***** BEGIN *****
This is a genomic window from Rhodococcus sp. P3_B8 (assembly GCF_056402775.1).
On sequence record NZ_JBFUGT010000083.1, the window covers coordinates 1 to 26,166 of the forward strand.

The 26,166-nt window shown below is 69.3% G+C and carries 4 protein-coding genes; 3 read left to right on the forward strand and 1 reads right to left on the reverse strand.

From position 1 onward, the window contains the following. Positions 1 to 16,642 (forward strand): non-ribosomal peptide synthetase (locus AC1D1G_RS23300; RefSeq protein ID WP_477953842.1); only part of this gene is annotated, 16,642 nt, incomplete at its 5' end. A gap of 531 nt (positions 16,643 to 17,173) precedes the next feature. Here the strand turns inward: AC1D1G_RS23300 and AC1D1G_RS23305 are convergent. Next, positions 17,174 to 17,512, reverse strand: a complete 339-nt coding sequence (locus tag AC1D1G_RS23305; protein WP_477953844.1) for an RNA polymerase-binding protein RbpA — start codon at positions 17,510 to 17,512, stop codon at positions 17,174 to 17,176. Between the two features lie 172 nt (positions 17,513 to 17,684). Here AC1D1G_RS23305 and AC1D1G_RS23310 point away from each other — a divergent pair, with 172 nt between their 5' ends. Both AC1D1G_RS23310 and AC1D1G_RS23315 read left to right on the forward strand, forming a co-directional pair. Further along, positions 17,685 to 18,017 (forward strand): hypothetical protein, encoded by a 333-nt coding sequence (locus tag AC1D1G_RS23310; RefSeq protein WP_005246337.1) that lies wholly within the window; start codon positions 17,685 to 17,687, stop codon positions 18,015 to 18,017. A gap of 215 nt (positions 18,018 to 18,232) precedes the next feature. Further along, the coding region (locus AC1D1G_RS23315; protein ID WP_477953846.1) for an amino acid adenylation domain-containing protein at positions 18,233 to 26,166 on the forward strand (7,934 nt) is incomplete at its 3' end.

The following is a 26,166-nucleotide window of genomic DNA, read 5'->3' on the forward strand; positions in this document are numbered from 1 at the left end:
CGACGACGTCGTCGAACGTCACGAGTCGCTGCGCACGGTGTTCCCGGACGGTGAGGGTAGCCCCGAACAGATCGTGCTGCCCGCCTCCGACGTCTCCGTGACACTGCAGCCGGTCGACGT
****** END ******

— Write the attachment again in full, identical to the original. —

This is a genomic window from Rhodococcus sp. P3_B8 (assembly GCF_056402775.1).
On sequence record NZ_JBFUGT010000083.1, the window covers coordinates 1 to 26,166 of the forward strand.

The 26,166-nt window shown below is 69.3% G+C and carries 4 protein-coding genes; 3 read left to right on the forward strand and 1 reads right to left on the reverse strand.

From position 1 onward, the window contains the following. Positions 1 to 16,642 (forward strand): non-ribosomal peptide synthetase (locus AC1D1G_RS23300; RefSeq protein ID WP_477953842.1); only part of this gene is annotated, 16,642 nt, incomplete at its 5' end. A gap of 531 nt (positions 16,643 to 17,173) precedes the next feature. Here the strand turns inward: AC1D1G_RS23300 and AC1D1G_RS23305 are convergent. Next, positions 17,174 to 17,512, reverse strand: a complete 339-nt coding sequence (locus tag AC1D1G_RS23305; protein WP_477953844.1) for an RNA polymerase-binding protein RbpA — start codon at positions 17,510 to 17,512, stop codon at positions 17,174 to 17,176. Between the two features lie 172 nt (positions 17,513 to 17,684). Here AC1D1G_RS23305 and AC1D1G_RS23310 point away from each other — a divergent pair, with 172 nt between their 5' ends. Both AC1D1G_RS23310 and AC1D1G_RS23315 read left to right on the forward strand, forming a co-directional pair. Further along, positions 17,685 to 18,017 (forward strand): hypothetical protein, encoded by a 333-nt coding sequence (locus tag AC1D1G_RS23310; RefSeq protein WP_005246337.1) that lies wholly within the window; start codon positions 17,685 to 17,687, stop codon positions 18,015 to 18,017. A gap of 215 nt (positions 18,018 to 18,232) precedes the next feature. Further along, the coding region (locus AC1D1G_RS23315; protein ID WP_477953846.1) for an amino acid adenylation domain-containing protein at positions 18,233 to 26,166 on the forward strand (7,934 nt) is incomplete at its 3' end.

The following is a 26,166-nucleotide window of genomic DNA, read 5'->3' on the forward strand; positions in this document are numbered from 1 at the left end:
CGACGACGTCGTCGAACGTCACGAGTCGCTGCGCACGGTGTTCCCGGACGGTGAGGGTAGCCCCGAACAGATCGTGCTGCCCGCCTCCGACGTCTCCGTGACACTGCAGCCGGTCGACGT